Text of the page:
Virgin Australia recently selected Intelsat’s 2Ku satellite connectivity solution as part of an initiative to improve the passenger experience. The in-flight connectivity (IFC) service will be installed on Virgin Australia’s existing fleet of Boeing 737 NG aircraft over the next 18 months. Intelsat’s solution will also be installed in 737 MAX aircraft delivered to Virgin Australia in the future.
“We’re going to deliver a streaming-quality, always-on, reliable inflight internet product onboard Virgin Australia’s fleet of 737 aircraft,” Dave Bijur, SVP of Intelsat Commercial Aviation, commented in response to the announcement. “We’re adding 737 MAX aircraft for the first time with Virgin Australia, and they’ve made a technology decision that expands our relationship and will delight their guests.”
Bijur shared his thoughts on some of the industry’s biggest challenges during an interview with Avionics International at the recent APEX Expo. “One of the big challenges for airlines is reducing emissions and getting to carbon-neutral by 2050,” he said. Achieving this goal will “require everyone in the airline supply chain to do things differently.”
“The ‘greening’ of in-flight connectivity is a priority for airlines and another big challenge and opportunity,” he added.
Bijur also commented on the fast pace of innovation in the aviation industry, explaining that it can be hard for airlines to know when to upgrade certain parts of a plane. It’s simply not practical to change out network infrastructure or hardware every two or three years. “Satcom communications, antennas, modems, wireless access points are all updating so quickly,” he said.
Airlines are concerned in particular about the weight of antennas and how much drag they create. One of the latest updates from Intelsat is developing a smaller, lighter solution with less drag and no moving parts. “From a maintenance perspective, it’s going to be a lot better—it stays on the aircraft longer,” Bijur noted.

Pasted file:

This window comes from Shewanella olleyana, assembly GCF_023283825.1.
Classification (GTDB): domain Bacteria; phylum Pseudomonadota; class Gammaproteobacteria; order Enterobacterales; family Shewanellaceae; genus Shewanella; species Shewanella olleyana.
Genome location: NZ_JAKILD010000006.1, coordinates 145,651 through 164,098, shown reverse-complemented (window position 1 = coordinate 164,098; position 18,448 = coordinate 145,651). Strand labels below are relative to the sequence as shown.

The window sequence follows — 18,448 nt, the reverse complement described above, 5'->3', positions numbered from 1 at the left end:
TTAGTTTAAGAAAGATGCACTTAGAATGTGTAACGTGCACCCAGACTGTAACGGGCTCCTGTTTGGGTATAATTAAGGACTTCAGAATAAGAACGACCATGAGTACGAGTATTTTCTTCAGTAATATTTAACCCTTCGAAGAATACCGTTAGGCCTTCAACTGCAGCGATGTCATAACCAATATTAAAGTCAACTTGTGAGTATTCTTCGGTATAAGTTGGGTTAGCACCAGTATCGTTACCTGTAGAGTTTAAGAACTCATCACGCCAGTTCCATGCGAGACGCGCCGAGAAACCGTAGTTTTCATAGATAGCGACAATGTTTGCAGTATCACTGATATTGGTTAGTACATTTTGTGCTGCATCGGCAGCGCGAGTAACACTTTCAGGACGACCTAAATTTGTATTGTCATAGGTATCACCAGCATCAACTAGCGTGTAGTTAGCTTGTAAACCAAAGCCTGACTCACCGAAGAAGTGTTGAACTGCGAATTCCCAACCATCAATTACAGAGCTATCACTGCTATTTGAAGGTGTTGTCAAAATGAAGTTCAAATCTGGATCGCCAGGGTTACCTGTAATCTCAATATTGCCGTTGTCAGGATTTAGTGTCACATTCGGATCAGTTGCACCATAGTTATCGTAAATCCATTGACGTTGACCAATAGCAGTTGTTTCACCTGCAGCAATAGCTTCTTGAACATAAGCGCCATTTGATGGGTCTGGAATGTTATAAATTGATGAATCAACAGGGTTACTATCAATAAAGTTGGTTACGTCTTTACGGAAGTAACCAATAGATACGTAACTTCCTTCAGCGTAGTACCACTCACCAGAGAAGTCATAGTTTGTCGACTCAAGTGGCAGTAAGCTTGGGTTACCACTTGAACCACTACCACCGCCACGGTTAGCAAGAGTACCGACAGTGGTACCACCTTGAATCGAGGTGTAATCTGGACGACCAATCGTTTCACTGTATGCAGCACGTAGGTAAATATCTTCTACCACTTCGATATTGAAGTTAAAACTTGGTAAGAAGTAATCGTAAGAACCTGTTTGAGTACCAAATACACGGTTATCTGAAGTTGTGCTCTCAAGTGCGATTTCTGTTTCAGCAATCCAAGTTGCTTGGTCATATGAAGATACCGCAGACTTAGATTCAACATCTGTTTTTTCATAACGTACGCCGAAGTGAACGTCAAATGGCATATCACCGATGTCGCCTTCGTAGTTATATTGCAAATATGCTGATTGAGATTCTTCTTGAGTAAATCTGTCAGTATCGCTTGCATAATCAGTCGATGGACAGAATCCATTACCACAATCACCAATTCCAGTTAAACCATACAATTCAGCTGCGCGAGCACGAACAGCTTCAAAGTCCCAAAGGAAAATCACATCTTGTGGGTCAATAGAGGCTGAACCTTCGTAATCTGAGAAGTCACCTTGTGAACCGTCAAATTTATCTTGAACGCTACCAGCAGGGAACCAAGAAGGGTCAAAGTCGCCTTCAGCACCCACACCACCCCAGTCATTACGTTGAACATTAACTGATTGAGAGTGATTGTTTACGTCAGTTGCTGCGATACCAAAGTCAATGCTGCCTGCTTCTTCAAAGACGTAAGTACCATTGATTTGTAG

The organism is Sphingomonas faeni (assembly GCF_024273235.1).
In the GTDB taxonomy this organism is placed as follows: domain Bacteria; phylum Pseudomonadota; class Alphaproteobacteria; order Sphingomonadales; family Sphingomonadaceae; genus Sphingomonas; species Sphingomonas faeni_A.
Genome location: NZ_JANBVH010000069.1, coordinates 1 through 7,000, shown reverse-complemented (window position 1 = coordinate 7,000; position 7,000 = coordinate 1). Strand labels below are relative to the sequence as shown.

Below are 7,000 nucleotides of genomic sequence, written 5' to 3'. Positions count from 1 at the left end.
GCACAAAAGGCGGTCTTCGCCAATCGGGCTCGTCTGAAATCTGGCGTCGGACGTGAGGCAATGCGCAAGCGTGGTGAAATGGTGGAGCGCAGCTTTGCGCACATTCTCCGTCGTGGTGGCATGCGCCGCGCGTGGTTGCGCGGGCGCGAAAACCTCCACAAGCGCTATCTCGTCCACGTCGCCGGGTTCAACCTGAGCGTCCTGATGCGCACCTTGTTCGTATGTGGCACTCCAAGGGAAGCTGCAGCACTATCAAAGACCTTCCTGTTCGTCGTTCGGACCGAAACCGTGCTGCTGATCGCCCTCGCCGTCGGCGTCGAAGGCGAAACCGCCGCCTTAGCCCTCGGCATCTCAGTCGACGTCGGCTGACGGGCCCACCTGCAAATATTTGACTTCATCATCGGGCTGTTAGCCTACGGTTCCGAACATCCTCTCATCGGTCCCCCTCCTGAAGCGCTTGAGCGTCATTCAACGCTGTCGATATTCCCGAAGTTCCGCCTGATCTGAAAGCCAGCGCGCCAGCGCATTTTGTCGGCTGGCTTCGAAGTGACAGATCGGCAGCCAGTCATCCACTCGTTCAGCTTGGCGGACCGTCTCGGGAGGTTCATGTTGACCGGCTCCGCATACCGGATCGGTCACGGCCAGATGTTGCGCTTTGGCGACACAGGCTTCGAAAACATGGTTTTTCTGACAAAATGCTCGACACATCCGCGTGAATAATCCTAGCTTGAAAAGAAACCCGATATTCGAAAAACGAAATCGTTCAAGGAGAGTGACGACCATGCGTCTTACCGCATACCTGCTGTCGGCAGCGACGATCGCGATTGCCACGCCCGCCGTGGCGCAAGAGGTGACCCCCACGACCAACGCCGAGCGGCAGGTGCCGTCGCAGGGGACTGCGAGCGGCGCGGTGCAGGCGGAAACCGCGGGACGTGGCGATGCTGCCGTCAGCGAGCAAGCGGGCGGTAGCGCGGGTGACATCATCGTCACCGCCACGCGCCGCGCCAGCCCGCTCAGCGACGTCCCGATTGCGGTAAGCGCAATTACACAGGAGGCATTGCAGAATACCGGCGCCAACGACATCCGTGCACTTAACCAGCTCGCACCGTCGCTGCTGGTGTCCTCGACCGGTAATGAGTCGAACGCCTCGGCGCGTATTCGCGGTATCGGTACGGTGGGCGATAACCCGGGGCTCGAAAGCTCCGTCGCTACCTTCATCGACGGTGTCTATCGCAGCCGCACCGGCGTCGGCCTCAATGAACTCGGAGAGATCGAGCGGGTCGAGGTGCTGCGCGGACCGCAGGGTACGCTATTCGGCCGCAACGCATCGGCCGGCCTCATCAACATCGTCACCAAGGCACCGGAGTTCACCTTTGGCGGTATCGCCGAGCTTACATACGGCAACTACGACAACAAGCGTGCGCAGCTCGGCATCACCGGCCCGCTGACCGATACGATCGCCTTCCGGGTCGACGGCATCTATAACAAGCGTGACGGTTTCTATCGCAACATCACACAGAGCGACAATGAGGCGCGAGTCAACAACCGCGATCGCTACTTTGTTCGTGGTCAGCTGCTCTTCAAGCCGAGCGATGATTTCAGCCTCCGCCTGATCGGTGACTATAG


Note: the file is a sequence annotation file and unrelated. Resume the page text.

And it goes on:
One of the biggest innovations in the satellite industry is the electronically steered array, or ESA, antenna. This is an improvement from the mechanically steered array. The new ESA antennas can connect to Low Earth Orbit (LEO) constellations.
Intelsat has 50 Geostationary Orbit (GEO) satellites that are essentially parked at the equator. Because of their position, they can’t provide connectivity for routes over the North Pole. Intelsat is partnering with OneWeb, which flies LEO satellites. In addition to providing coverage of the North Pole, LEO satellites also reduce latency because they are closer to Earth.
“Our strategy is to put those two networks together, because they both have benefits,” Bijur explained.
Intelsat announced this week that it will be the first commercial customer for the HummingSat product line from Swissto12, a startup based in Switzerland. Intelsat ordered the IS-45 satellite, which is expected to launch in 2025. It will offer customers Ku-band fixed satellite services. The HummingSat line comes in sizes that are three to ten times smaller than typical GEO satellites.
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